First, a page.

There is something that my counselor made me repeat over and over back when I was fighting to get myself back on track. After leaving my father's house for good...I was a mess. Finally not having that fear to keep myself together...the strong face all came tumbling down. The panic started...the overall anxiety and depression all came at once. All of that pent up fear came out like a tidal wave. But when I found a good counselor...she would literally make me repeat 3 words. "I am safe."
Those words did more for me than I ever thought they would. To this day...they serve two purposes. They calm me down during flashbacks and panic attacks. But they also remind me where I came from. I wasn't safe...but I sure as hell am now...and that alone is something to celebrate and pass on to other people.
Amazing how when I plan to write a few paragraphs about a future career...and it gets all of this stirred up in my brain. But everything I've just written...and everything else on the blog is a perfect example of why I want the career that I do. I want to share these stories not only to hopefully shock people into getting help...and to help them see what they're doing to their families...but also to show others that they aren't alone.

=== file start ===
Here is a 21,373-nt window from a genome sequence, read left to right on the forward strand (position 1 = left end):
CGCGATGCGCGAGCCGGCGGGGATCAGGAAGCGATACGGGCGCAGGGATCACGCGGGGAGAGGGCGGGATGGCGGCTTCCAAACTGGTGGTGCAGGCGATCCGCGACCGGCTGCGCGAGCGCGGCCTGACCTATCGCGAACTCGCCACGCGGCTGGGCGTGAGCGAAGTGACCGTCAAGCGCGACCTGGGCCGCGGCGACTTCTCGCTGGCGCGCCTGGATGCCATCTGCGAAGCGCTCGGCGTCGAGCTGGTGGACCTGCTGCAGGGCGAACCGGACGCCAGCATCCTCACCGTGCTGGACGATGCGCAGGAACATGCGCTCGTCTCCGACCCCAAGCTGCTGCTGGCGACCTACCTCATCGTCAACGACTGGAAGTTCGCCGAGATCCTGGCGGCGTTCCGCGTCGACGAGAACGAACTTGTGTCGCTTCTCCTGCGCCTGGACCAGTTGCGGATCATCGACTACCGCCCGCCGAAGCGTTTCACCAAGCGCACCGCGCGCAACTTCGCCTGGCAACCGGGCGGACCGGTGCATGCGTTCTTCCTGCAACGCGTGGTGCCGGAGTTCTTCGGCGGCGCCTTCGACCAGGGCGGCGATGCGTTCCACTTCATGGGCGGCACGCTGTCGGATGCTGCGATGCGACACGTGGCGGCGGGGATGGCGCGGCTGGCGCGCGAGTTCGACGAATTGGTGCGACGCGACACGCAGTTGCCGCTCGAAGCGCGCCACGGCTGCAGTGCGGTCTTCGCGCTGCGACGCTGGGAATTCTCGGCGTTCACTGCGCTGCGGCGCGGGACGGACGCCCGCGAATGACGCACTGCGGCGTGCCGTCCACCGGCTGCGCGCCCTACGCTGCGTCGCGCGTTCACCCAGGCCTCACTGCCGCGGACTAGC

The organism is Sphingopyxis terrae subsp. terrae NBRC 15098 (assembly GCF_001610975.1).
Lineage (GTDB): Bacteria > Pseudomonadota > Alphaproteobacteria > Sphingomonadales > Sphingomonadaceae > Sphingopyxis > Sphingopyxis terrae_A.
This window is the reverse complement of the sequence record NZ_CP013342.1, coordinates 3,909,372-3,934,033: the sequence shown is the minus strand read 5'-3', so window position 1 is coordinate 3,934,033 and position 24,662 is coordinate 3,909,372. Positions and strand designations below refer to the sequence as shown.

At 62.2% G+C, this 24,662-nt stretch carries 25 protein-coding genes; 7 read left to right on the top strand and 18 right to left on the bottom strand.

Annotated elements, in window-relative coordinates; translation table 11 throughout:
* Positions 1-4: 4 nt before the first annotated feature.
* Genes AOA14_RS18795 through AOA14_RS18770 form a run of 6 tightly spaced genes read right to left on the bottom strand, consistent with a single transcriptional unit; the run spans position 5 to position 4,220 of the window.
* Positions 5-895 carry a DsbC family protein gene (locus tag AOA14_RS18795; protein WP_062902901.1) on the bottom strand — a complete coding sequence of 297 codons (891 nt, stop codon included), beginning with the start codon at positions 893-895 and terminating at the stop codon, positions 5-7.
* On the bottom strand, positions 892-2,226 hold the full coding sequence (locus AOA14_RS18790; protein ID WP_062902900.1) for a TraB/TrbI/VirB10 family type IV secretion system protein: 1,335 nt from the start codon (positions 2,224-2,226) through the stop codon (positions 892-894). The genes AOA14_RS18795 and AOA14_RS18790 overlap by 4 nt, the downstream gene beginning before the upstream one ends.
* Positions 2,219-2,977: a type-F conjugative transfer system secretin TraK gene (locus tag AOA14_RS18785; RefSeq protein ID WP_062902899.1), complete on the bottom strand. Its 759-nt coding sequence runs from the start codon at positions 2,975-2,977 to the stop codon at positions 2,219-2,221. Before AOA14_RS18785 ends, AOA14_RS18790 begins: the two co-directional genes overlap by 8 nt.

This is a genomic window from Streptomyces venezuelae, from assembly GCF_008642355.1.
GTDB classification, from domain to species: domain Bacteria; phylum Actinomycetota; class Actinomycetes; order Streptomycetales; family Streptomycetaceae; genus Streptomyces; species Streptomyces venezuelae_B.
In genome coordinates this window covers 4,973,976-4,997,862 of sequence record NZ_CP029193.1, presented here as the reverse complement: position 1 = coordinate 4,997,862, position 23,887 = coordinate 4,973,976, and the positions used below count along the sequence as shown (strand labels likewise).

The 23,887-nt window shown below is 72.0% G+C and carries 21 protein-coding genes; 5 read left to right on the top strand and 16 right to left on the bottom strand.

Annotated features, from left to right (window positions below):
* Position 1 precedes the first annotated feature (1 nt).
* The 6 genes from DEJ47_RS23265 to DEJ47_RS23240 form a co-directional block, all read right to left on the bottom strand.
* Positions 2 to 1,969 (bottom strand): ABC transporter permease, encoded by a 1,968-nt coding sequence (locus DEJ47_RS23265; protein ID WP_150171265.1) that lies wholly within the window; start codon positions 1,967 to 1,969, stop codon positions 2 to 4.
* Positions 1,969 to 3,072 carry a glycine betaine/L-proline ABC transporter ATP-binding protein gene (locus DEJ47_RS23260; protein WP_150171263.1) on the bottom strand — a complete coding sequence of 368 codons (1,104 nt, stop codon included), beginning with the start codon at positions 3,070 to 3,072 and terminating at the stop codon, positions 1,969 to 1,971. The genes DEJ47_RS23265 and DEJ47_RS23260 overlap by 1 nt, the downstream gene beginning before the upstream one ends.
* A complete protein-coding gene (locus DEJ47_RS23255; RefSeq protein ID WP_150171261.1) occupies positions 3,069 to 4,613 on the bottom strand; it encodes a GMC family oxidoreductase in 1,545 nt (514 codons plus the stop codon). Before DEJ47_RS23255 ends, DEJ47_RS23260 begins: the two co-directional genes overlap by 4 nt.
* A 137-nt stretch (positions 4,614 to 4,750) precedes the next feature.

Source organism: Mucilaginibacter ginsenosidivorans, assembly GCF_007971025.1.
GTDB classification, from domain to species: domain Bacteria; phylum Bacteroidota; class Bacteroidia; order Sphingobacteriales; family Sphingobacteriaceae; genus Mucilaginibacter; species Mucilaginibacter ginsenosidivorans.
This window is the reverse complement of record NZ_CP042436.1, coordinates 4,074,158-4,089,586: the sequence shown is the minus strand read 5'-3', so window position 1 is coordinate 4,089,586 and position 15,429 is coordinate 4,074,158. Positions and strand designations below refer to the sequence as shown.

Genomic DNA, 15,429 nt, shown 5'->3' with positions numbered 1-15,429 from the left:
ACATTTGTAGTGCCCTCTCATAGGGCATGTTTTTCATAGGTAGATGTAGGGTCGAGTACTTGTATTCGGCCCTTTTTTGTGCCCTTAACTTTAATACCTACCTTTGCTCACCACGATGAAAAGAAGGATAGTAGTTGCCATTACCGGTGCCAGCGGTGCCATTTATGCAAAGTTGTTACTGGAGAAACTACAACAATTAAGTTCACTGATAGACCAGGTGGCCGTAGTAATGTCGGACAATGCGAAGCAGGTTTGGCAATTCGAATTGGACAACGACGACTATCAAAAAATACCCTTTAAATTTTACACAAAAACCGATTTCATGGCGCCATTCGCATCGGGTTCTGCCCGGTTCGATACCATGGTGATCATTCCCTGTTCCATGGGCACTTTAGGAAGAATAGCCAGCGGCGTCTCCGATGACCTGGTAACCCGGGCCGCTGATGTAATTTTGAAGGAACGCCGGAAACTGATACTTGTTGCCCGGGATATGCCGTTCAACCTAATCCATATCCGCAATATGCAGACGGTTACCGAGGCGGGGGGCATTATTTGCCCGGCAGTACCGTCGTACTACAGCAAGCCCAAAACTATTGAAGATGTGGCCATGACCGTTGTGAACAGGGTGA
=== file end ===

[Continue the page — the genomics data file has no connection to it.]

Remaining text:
I'm a normal 22 year old girl. Except for the fact that I have a crazy past. I like shoes, I drink too much coffee, and when my boyfriend is overseas...I live at home with a dog and 3 cats. I go to work every day, and I forget to do my dishes on a regular basis. But I'm a girl that wants to save other people from dealing with what she did. It is a long lasting pain...one that can only be cured by preventing the same feelings for someone else.
I was having a hard day last week because of all the time I was spending thinking about my dad. As I said last night...those letters were bringing up some old feelings that I wasn't quite prepared to deal with again. But I finally realized what I needed to be thinking about. This blog has inspired what I consider a miracle. http://therecoveringskeptic.blogspot.com/2012/10/eyewitness-to-miracle.html. It was just over a year ago...and reading that post again...remembering that day...brings tears to my eyes for the best reasons.
That was just one family. One person was touched by the blog and the story...and it ended up not only saving someone's physical life...but an entirely family's relationships. This blog has almost 20,000 views...and it helped one family that I know of. Right there...it makes everything worth it.